Japanese Linux routers are the target of a new GobRAT remote access Trojan.
GobRAT, a new Golang remote access trojan (RAT), is aimed at Linux routers in Japan.
Initially, the attacker targets a router whose WEBUI is open to the public, executes scripts possibly by using vulnerabilities, and finally infects the GobRAT
The JPCERT Coordination Center (JPCERT/CC) said
A loader script is then used to deliver GobRAT, which, when run, impersonates the Apache daemon process (apached) to avoid detection, after an internet-exposed router has been compromised.
The loader is also equipped to disable firewalls, establish persistence using the cron job scheduler, and register an SSH public key in the .ssh/authorized_keys file for remote access.
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For its part, GobRAT uses the Transport Layer Security (TLS) protocol to connect with a remote server and obtain up to 22 distinct encrypted orders that can be executed.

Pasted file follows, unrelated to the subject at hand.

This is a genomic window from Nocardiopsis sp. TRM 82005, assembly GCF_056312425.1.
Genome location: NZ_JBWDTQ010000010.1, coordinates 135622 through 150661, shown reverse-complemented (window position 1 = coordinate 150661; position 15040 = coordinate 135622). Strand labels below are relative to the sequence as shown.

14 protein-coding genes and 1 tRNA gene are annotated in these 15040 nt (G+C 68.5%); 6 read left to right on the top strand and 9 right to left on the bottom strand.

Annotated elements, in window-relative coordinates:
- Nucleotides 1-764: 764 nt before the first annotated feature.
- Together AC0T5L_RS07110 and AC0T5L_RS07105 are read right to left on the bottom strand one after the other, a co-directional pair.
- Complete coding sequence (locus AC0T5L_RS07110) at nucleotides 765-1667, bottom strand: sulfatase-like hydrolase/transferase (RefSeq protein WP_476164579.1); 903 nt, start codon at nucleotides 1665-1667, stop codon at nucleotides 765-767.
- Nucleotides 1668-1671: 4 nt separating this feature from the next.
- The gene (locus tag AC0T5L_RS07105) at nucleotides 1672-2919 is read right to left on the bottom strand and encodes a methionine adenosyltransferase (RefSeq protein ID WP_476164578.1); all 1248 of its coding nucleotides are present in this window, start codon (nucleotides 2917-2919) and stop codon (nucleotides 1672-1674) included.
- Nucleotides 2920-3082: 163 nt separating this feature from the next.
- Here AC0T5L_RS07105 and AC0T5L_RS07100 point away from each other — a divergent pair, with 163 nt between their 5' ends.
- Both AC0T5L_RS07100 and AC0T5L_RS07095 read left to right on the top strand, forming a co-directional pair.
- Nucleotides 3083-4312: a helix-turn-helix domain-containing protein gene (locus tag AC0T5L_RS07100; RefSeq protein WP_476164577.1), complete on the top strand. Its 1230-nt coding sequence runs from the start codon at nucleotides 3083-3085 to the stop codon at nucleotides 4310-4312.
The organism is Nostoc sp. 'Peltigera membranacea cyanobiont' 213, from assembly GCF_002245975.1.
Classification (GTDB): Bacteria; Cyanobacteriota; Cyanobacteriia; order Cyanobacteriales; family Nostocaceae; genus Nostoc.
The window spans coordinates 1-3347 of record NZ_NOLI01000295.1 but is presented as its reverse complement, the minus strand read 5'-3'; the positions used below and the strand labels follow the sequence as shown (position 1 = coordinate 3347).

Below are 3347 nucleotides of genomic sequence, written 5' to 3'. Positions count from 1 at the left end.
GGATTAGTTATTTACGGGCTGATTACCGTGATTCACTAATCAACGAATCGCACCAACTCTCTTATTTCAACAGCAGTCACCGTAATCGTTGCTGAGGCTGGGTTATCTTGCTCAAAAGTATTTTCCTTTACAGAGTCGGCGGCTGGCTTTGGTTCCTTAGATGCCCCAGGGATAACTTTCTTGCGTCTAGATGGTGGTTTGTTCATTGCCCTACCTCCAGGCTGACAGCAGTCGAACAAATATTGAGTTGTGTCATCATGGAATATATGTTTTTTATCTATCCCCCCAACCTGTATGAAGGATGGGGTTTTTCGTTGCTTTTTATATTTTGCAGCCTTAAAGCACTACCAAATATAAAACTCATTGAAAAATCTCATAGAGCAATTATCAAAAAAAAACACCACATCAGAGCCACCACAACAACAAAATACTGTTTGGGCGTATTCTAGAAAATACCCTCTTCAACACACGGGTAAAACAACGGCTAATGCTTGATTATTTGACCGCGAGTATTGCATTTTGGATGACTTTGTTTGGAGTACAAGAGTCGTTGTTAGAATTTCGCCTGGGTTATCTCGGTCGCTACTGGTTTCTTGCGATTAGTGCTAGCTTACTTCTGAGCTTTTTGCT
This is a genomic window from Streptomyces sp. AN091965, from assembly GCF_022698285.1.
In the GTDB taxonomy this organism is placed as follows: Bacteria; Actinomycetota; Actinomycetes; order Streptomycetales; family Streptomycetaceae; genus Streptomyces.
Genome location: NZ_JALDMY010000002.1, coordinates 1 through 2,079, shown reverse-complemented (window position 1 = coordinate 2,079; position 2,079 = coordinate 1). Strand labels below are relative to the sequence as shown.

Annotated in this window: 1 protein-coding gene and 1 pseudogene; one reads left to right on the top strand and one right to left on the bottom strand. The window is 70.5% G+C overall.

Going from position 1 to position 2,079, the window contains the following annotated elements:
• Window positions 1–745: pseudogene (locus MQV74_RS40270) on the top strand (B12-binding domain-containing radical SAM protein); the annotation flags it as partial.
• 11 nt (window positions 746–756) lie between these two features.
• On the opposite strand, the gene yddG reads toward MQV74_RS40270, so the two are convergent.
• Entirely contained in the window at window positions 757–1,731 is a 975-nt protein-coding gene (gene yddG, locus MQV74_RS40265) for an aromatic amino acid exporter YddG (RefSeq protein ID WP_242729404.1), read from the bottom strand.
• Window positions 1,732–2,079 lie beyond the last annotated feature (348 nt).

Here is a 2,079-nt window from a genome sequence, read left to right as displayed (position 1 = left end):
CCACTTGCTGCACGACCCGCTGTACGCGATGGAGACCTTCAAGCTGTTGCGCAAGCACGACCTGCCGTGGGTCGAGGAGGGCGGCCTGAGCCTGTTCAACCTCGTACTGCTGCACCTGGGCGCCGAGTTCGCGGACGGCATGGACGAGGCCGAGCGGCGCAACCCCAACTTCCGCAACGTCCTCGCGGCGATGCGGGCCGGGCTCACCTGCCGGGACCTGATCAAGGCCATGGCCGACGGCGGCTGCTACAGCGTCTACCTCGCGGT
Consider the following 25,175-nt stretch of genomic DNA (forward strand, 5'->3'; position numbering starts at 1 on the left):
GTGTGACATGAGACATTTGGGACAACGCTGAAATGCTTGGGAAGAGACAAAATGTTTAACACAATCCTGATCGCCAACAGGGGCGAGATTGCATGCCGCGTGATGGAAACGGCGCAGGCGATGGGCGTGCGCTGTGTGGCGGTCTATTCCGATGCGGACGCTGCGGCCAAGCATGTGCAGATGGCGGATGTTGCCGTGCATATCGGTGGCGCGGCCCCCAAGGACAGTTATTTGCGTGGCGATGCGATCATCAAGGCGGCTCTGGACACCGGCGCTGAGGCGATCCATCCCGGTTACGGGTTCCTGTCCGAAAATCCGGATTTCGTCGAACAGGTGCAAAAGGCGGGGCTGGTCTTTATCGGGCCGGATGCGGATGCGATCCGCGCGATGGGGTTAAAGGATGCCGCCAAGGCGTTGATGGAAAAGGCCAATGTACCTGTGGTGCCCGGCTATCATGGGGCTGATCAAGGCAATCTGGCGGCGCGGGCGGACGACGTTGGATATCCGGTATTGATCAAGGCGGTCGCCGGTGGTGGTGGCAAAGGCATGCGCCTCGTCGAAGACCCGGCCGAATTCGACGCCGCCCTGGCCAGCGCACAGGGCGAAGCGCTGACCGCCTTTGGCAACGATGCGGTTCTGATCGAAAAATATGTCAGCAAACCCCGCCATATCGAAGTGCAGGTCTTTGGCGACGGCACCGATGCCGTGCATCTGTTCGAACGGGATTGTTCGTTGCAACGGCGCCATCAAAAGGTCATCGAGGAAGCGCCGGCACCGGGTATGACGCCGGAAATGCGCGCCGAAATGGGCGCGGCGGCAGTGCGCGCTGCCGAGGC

Some of the major commands are as follows –
- Obtain machine information
- Execute reverse shell
- Read/write files
- Configure new command-and-control (C2) and protocol
- Start SOCKS5 proxy
- Execute file in /zone/frpc, and
- Attempt to login to sshd, Telnet, Redis, MySQL, and PostgreSQL services running on another machine
Nearly three months ago, Lumen Black Lotus Labs disclosed that business-grade routers had been exploited by HiatusRAT malware to eavesdrop on victims in Latin America, Europe, and North America.